Learn about cystic fibrosis, a genetic disorder that affects the lungs, pancreas, and other organs, and how to treat and live with this chronic disease.
CF is a rare genetic disease found in about 30,000 people in the U.S. If you have CF or are considering testing for it, knowing about the role of genetics in CF can help you make informed decisions about your health care.
If you or your child has just been diagnosed with cystic fibrosis, or your doctor has recommended testing for CF, you may have many questions.
Diagnosing CF is a multistep process. A complete diagnostic evaluation should include a newborn screening, a sweat chloride test, a genetic or carrier test, and a clinical evaluation at a CF Foundation-accredited care center.
Raising a child with cystic fibrosis can bring up many questions because CF affects many aspects of your child’s life. Here you’ll find resources to help you manage your child’s daily needs and find the best possible CF care.
Living with cystic fibrosis comes with many challenges, including medical, social, and financial. By learning more about how you can manage your disease every day, you can ultimately help find a balance between your busy lifestyle and your CF care.
People with CF are living longer, healthier lives than ever before. As an adult with CF, you may reach key milestones you might not have considered. Planning for these life events requires careful thought as you make decisions that may impact your life.
People with cystic fibrosis are living longer and more fulfilling lives, thanks in part to specialized CF care and a range of treatment options.
Cystic Fibrosis Foundation-accredited care centers provide expert care and specialized disease management to people living with cystic fibrosis.
We provide funding for and accredit more than 120 care centers and 53 affiliate programs nationwide. The high quality of specialized care available throughout the care center network has led to the improved length and quality of life for people with CF.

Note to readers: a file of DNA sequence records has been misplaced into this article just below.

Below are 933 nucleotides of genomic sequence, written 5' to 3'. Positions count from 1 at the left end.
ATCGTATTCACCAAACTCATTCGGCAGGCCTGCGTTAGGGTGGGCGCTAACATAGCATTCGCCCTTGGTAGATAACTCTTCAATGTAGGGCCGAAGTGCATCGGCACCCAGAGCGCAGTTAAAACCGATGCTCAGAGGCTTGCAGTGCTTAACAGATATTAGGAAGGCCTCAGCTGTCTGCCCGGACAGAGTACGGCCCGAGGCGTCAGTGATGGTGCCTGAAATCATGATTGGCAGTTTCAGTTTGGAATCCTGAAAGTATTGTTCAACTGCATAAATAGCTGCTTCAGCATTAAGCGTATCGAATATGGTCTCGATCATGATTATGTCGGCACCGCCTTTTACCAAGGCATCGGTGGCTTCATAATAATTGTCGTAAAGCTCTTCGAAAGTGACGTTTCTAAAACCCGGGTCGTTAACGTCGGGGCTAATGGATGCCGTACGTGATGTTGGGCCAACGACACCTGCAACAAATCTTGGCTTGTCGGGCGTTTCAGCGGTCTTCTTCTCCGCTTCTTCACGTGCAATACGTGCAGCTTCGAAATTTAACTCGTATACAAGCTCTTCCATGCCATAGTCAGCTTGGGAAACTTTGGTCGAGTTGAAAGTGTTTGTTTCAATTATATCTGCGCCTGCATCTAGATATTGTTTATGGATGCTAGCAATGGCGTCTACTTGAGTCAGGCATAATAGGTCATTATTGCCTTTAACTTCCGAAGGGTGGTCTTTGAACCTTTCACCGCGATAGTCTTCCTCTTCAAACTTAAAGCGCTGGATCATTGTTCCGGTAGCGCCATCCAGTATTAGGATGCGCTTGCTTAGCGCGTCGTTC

The Cystic Fibrosis Foundation provides standard care guidelines based on the latest research, medical evidence, and consultation with experts on best practices.
As a clinician, you’re critical in helping people with CF maintain their quality of life. We’re committed to helping you partner with patients and their families by providing resources you can use to improve and continue to provide high-quality care.
As part of the Cystic Fibrosis Foundation's mission to help improve the lives of people living with cystic fibrosis, the PSDC initiative taps the CF community to inform key efforts to support the management of daily care.
Your cystic fibrosis care team includes a group of CF health care professionals who partner with you to provide specialized, comprehensive CF care.
Many people living with cystic fibrosis and their families face complicated issues related to getting the care they need. Cystic Fibrosis Foundation Compass makes sure that no one has to do it alone.
CF Foundation Compass is a service that helps people with CF and their families with navigating insurance options, connecting to legal information and experts, finding available financial resources, and tackling other life issues.
CF care team members are paramount in providing highly specialized care to people living with CF. CF Foundation Compass can help by serving as a strategic ally for care teams, so team members can focus on their patients’ care.
CF Foundation Compass can help you navigate insurance, financial, legal, and other issues you are facing. Use this online form to start your conversation with a Compass case manager today.
The Cystic Fibrosis Foundation is the world’s leader in the search for a cure for CF and supports a broad range of research initiatives to tackle the disease from all angles.
The CF Foundation offers a number of resources for learning about clinical trials and treatments that are being developed to improve the treatment of cystic fibrosis.
Our understanding of CF continues to evolve as scientists study what causes the disease and how it affects the body. These insights drive the development of new and better treatments and bring us one step closer to a cure.
Researchers, supported by the CF Foundation, have made tremendous advances to improve the health and quality of life of people with CF. We are committed to providing the tools and resources you need to continuously build upon this work.
This is my story about when I met a man who showed me kindness, support, trust and compassion in a way that I had never known, and how I explained my CF to him -- on my own terms.
June 9, 2016